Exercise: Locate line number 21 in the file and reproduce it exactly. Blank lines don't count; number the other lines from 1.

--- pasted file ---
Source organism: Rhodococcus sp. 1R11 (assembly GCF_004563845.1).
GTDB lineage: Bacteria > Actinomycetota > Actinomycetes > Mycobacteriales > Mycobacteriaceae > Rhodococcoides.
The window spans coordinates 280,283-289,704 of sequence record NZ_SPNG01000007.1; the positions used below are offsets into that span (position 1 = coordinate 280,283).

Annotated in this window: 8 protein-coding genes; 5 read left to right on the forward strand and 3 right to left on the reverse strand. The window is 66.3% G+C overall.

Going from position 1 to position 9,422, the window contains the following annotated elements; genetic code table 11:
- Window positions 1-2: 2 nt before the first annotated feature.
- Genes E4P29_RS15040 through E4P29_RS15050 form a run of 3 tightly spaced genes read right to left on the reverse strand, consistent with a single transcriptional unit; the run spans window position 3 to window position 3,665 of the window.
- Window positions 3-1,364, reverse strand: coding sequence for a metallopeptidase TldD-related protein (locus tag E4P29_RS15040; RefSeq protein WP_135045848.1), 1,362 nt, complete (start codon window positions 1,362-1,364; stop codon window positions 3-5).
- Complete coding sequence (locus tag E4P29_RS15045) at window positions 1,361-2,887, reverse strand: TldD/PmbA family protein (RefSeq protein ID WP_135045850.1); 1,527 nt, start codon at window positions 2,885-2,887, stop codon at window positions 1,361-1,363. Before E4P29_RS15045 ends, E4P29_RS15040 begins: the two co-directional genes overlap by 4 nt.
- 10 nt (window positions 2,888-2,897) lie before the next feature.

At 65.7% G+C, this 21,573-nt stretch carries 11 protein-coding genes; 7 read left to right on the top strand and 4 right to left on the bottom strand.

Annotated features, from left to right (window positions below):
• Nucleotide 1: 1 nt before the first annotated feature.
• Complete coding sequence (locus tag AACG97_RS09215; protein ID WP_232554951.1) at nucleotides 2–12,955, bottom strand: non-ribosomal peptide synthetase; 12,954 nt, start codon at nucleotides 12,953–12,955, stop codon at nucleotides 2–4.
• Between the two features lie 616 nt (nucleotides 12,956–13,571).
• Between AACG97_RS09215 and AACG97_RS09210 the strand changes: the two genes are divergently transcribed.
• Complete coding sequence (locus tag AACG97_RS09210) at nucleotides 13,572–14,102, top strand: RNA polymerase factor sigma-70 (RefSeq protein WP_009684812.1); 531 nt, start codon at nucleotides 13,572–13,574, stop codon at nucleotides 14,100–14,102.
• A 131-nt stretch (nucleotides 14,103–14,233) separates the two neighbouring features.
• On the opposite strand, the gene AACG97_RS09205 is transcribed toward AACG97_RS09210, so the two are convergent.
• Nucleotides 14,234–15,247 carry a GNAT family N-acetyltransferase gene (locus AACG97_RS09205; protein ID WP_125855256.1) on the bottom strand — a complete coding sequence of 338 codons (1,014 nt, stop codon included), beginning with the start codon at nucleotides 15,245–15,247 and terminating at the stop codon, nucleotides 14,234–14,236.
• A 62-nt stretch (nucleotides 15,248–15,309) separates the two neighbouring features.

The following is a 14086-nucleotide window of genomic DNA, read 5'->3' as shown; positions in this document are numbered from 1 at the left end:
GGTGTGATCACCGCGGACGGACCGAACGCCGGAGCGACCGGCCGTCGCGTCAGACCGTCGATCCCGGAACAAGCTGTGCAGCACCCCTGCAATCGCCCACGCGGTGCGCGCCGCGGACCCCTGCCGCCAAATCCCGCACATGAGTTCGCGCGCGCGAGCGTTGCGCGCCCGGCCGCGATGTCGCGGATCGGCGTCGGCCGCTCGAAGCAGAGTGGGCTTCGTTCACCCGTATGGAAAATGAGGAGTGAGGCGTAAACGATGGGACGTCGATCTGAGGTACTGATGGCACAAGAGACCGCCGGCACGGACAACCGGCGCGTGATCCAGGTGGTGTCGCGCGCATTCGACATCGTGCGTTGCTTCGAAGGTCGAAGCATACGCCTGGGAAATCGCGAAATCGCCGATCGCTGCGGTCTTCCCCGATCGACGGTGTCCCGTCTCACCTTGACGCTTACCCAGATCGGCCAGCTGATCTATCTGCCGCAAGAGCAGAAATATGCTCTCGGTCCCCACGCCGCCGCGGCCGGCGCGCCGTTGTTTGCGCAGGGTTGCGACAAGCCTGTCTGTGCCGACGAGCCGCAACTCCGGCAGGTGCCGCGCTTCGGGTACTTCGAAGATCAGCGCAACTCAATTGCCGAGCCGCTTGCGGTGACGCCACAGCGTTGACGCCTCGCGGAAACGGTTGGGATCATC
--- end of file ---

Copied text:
• A 62-nt stretch (nucleotides 15,248–15,309) separates the two neighbouring features.